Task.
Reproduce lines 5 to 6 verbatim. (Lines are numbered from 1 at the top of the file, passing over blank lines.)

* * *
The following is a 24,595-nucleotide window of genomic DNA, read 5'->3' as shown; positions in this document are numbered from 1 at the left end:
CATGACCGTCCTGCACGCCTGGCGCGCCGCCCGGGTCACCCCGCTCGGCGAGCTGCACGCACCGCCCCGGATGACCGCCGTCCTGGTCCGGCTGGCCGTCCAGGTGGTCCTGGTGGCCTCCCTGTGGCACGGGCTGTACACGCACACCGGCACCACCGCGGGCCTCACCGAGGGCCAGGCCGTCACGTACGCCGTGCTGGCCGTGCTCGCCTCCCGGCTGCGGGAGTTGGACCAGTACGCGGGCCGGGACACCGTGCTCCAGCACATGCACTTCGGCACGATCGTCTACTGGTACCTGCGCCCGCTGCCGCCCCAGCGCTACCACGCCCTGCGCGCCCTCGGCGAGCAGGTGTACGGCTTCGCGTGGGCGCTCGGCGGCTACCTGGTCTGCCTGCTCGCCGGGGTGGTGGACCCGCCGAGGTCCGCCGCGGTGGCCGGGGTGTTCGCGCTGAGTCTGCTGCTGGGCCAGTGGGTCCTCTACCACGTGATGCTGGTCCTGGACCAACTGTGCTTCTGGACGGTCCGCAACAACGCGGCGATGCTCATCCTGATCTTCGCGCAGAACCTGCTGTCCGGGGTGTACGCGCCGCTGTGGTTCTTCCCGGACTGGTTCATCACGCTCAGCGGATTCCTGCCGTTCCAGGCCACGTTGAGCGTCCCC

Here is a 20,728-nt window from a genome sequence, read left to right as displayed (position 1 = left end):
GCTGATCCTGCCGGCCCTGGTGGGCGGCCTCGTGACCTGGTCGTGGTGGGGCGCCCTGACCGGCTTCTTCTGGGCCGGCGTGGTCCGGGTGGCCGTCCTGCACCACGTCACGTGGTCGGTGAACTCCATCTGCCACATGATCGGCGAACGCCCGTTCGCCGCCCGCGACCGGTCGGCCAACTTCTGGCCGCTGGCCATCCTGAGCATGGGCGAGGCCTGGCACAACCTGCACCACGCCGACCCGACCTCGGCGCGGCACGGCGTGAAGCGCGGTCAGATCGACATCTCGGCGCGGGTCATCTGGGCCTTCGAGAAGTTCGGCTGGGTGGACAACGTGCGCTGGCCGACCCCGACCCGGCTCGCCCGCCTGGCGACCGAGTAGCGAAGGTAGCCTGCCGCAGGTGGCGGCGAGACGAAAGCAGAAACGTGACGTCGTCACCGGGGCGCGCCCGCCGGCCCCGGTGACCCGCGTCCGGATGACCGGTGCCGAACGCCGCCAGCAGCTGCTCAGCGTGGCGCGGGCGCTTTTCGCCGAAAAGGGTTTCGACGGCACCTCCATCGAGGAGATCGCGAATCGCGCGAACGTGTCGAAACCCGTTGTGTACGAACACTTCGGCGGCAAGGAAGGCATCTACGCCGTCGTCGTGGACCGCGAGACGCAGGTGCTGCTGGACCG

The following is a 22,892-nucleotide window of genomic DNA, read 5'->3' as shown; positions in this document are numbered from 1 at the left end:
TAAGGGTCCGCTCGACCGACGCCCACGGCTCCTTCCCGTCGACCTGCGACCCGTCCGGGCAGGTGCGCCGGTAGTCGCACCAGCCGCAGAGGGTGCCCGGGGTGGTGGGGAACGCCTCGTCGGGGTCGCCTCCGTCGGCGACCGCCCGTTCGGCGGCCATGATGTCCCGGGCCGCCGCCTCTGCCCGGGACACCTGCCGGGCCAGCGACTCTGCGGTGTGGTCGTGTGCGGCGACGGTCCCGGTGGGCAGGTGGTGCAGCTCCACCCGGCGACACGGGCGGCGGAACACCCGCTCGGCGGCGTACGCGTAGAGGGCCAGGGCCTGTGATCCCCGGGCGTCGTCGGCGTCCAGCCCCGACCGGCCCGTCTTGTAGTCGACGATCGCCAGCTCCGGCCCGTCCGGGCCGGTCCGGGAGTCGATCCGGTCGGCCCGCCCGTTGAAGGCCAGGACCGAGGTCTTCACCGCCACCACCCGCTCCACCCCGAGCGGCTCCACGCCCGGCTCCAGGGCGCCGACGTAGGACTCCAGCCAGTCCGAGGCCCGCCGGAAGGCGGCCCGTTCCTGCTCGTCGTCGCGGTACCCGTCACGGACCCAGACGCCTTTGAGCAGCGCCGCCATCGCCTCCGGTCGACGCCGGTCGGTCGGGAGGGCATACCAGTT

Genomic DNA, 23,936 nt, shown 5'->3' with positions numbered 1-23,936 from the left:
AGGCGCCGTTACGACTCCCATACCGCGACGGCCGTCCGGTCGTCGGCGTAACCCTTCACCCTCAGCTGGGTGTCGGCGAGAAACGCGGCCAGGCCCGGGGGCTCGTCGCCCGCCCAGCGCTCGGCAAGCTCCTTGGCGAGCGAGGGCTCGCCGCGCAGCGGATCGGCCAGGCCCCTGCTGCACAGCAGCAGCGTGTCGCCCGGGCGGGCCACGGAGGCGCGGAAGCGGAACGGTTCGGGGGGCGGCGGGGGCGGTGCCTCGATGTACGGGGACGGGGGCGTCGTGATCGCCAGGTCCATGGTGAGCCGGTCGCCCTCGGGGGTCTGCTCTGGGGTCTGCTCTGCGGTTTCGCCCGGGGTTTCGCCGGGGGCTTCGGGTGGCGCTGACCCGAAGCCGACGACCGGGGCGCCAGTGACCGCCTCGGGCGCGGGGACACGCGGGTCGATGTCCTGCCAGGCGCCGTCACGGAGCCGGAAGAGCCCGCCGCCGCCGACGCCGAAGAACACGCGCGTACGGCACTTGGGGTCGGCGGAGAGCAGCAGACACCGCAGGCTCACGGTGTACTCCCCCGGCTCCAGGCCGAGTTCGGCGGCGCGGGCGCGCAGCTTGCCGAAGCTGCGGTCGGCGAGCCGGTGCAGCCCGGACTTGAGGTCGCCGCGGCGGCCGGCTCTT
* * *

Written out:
The following is a 22,892-nucleotide window of genomic DNA, read 5'->3' as shown; positions in this document are numbered from 1 at the left end:
TAAGGGTCCGCTCGACCGACGCCCACGGCTCCTTCCCGTCGACCTGCGACCCGTCCGGGCAGGTGCGCCGGTAGTCGCACCAGCCGCAGAGGGTGCCCGGGGTGGTGGGGAACGCCTCGTCGGGGTCGCCTCCGTCGGCGACCGCCCGTTCGGCGGCCATGATGTCCCGGGCCGCCGCCTCTGCCCGGGACACCTGCCGGGCCAGCGACTCTGCGGTGTGGTCGTGTGCGGCGACGGTCCCGGTGGGCAGGTGGTGCAGCTCCACCCGGCGACACGGGCGGCGGAACACCCGCTCGGCGGCGTACGCGTAGAGGGCCAGGGCCTGTGATCCCCGGGCGTCGTCGGCGTCCAGCCCCGACCGGCCCGTCTTGTAGTCGACGATCGCCAGCTCCGGCCCGTCCGGGCCGGTCCGGGAGTCGATCCGGTCGGCCCGCCCGTTGAAGGCCAGGACCGAGGTCTTCACCGCCACCACCCGCTCCACCCCGAGCGGCTCCACGCCCGGCTCCAGGGCGCCGACGTAGGACTCCAGCCAGTCCGAGGCCCGCCGGAAGGCGGCCCGTTCCTGCTCGTCGTCGCGGTACCCGTCACGGACCCAGACGCCTTTGAGCAGCGCCGCCATCGCCTCCGGTCGACGCCGGTCGGTCGGGAGGGCATACCAGTT